"Cows are my passion. What I have ever sighed for has been to retreat to a farm and live entirely surrounded by cows–and china." Charles Dickens

January 13, 2012

Hearty Seafood Chowder

Being from New England, I have learned the fine, but easy art, of making chowder. Recently I wrote a guest blog for a fellow Kentucky Food Blogger, Mindy Wilson, while she is tripping around Europe, tasting Viennese pastries and all manner of wonderful foods, with her professor husband on a college class excursion. I had suggested corn chowder, knowing that January can often be perfect for such meals (well, at around 55 degrees until the past few days, it's actually been quite balmy). Click here for that recipe and blog post at The World in My Kitchen. [And yes, I really did spill chowder on the Mayor of Lincoln, England in my first, and last, catering attempt!]

It is versatile and the basic chowder can translate into corn, seafood, fish or clam. What was fun was writing down the recipe, at last, for Mindy's blog, and then realizing I could, with a few minor tweaks, make it into other chowders. While I made the corn chowder for The World in My Kitchen before Christmas, the other day I finally made our Christmas Eve Seafood Chowder (for New Year's instead). And, I was pleasantly surprised that about $15 worth of frozen seafood (cod, shrimp and scallops) at Walmart was practically indiscernible from using fresh (which would have been far more expensive here in Kentucky: although Lexington Seafood is the place to go for a fresh splurge, which we do about once a year).

This is a hearty milk-based soup with New England origins–perfect on a cold winter's day with a loaf of crusty bread (or better yet, oyster crackers). You can also use this recipe, with minor changes, to make any number of *chowders [see below]. In about an hour, from start until serving, you will have a big vat of chowder to feed many appetites––and, if you are lucky, you'll even have leftovers for the next day. Chowder is even better once the flavors have had a chance to meld.

The roux, as it is thickening, before transferring to a larger kettle.

Hearty Seafood Chowder
  • 12 oz. (3/4 pound) diced bacon (we prefer using smoked bacon and usually our own)
  • 1 heaping Tbsp. minced garlic
  • 1 large sweet onion, chopped (you can add a bit of red onion, if desired)
  • 1 cup celery, chopped (include some leaves)
  • 1 cup diced red bell pepper (OPTIONAL: I did not add this because my husband does not care for red peppers)
  • 1/3 cup chopped parsley
  • 4 large baking-sized potatoes, peeled and diced
  • 1 quart fish or lobster stock (if not, chicken stock will do)
  • 1 Tbsp. Kosher salt
  • lots of fresh ground pepper
  • liberal dashes of sweet Hungarian paprika
  • 3/4 cup flour, or more, depending on how thick you'd like it
  • 6-8 cups whole milk (you could use other kinds of milk but whole works best)
  • 2-3 pounds assorted fresh (or uncooked and previously frozen) seafood in any combination: scallops, shrimp, tilapia, cod, clams, lobster, etc.
  • 1 cup heavy cream (or half-and-half, if you must)

  1. On medium high heat in a Dutch oven, large skillet or heavy-duty stock pot, cook bacon, with garlic, until almost done and starting to crisp up a bit. Stir frequently and do not drain!
  2. Add onions, celery, parsley (and red bell pepper, if desired) and cook until translucent.
  3. Add salt and pepper. Stir.
  4. Add diced potatoes. Stir for several minutes.
  5. Add the flour (3/4 cup if you want a slightly thicker chowder) and stir well.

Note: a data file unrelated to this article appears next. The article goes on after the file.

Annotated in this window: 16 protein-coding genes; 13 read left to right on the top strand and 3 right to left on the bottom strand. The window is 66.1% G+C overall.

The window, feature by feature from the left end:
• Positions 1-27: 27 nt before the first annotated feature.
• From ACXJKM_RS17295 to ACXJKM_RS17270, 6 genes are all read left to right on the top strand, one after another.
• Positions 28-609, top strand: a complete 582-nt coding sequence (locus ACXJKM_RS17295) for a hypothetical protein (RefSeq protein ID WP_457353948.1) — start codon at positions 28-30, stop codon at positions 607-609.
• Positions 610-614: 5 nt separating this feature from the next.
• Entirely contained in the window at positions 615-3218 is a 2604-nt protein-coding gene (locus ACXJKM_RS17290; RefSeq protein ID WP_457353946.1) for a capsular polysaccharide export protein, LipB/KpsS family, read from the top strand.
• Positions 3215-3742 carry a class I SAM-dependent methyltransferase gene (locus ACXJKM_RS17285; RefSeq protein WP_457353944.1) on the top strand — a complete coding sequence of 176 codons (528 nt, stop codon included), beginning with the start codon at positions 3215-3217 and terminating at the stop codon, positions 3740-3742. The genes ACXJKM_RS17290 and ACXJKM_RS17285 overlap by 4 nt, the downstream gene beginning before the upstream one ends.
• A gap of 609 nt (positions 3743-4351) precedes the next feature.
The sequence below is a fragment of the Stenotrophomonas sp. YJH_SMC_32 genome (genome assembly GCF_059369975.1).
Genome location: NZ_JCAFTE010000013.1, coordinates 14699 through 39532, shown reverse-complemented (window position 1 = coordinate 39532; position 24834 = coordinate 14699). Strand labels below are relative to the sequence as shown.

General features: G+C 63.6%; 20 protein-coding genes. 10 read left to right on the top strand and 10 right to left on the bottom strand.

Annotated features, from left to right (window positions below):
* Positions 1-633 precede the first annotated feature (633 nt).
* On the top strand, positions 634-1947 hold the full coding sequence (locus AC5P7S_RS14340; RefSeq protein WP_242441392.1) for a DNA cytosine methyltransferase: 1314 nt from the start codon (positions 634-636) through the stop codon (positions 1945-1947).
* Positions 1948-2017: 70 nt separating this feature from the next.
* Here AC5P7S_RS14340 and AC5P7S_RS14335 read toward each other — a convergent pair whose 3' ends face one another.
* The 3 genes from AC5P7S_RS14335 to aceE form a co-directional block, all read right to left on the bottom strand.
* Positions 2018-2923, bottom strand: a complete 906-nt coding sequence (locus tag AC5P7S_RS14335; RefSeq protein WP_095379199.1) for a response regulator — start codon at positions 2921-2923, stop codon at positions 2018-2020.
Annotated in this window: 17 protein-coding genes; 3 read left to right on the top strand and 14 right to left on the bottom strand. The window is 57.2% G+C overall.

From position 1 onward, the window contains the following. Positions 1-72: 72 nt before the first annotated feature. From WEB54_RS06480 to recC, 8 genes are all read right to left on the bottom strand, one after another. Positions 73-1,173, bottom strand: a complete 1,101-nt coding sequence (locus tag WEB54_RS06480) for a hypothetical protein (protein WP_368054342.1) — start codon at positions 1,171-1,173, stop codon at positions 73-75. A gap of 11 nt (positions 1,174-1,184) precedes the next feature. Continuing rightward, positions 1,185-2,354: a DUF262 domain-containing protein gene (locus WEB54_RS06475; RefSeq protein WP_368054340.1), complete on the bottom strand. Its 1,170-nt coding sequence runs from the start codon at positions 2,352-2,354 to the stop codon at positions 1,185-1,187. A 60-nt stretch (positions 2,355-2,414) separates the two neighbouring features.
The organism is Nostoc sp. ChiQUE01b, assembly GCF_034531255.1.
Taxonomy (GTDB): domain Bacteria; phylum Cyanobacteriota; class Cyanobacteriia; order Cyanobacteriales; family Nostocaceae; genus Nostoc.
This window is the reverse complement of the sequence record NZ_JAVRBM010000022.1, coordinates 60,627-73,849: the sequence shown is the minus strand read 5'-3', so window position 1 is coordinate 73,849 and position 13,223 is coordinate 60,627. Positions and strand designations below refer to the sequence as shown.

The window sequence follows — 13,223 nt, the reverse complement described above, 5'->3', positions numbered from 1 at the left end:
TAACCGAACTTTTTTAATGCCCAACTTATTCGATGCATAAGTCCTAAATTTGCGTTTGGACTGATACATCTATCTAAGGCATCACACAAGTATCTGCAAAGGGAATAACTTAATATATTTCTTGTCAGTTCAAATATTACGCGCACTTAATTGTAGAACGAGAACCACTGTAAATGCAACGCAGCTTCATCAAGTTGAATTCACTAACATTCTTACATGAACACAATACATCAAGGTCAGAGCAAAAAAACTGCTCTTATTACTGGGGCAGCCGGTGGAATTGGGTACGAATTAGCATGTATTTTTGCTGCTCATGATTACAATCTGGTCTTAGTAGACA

6. Add 1 quart chicken stock and stir until thickened and bubbly.
  7. Add paprika (about one large teaspoon).
  8. Set to low, stirring occasionally, until potatoes are done, but not too soft (about 15 minutes).
  9. Transfer your chowder "roux" to a large 2-gallon kettle. 
  10. Heat on low, with 6-8 cups whole milk until just before boiling (do not boil!). Stir well as mixture will start to thicken somewhat from the roux.
  11. Add the seafood, chopped into bite-sized morsels (frozen is fine and you don't have to thaw it unless shelling the shrimp: the cod or tilapia will likely flake on their own).
  12. Cook on low, stirring frequently, until nicely heated.
  13. Shortly before serving, add heavy cream and stir in.
  14. Serve with homemade croutons, a good crusty bread or old-fashioned oyster crackers.
I like to turn off the kettle when the chowder is done, cover it, and take it off the burner. This will keep it warm until supper but will assure that the soup doesn't boil. You can also freeze this. It makes almost two gallons, too, so perfect for a crowd or for a stretch of easy meals.

And remember, you can take the girl out of New England, but you can't take New England out of the girl!


*The wonderful beauty of this chowder is, with a few minor changes, you can readily make it into a Corn Chowder, New England Clam Chowder, or Fish Chowder (or any number of things: mushroom, hearty vegetable, etc.) Here's how:
  • For CORN, use 1 quart chicken stock and eight cups canned, frozen or fresh corn (or a combination) in place of seafood;
  • For CLAM, use 1 quart clam broth and 1-2 quarts fresh shucked clams (or canned);
  • For FISH, use 1 quart fish stock and 2 pounds chopped up fresh (or frozen) fish (Cod works best as it holds up well in the soup).
  • For OYSTER, use 1 quart fish stock (which can include the oyster "liquor") and 1 quart of fresh, frozen or canned oysters. Oyster Stew uses whole oysters without the potatoes and bacon etc. and Oyster Bisque is when the oysters have been cooked in their own broth, and milk, with a bit of seasoning, and then put through a blender: we always had this for the soup course at Christmas Eve at my grandparents' in Akron. Wonderful food memories there!
[You can also use chicken stock instead of fish stock, which can be harder to find and more expensive.]

You come back when you're ready! 


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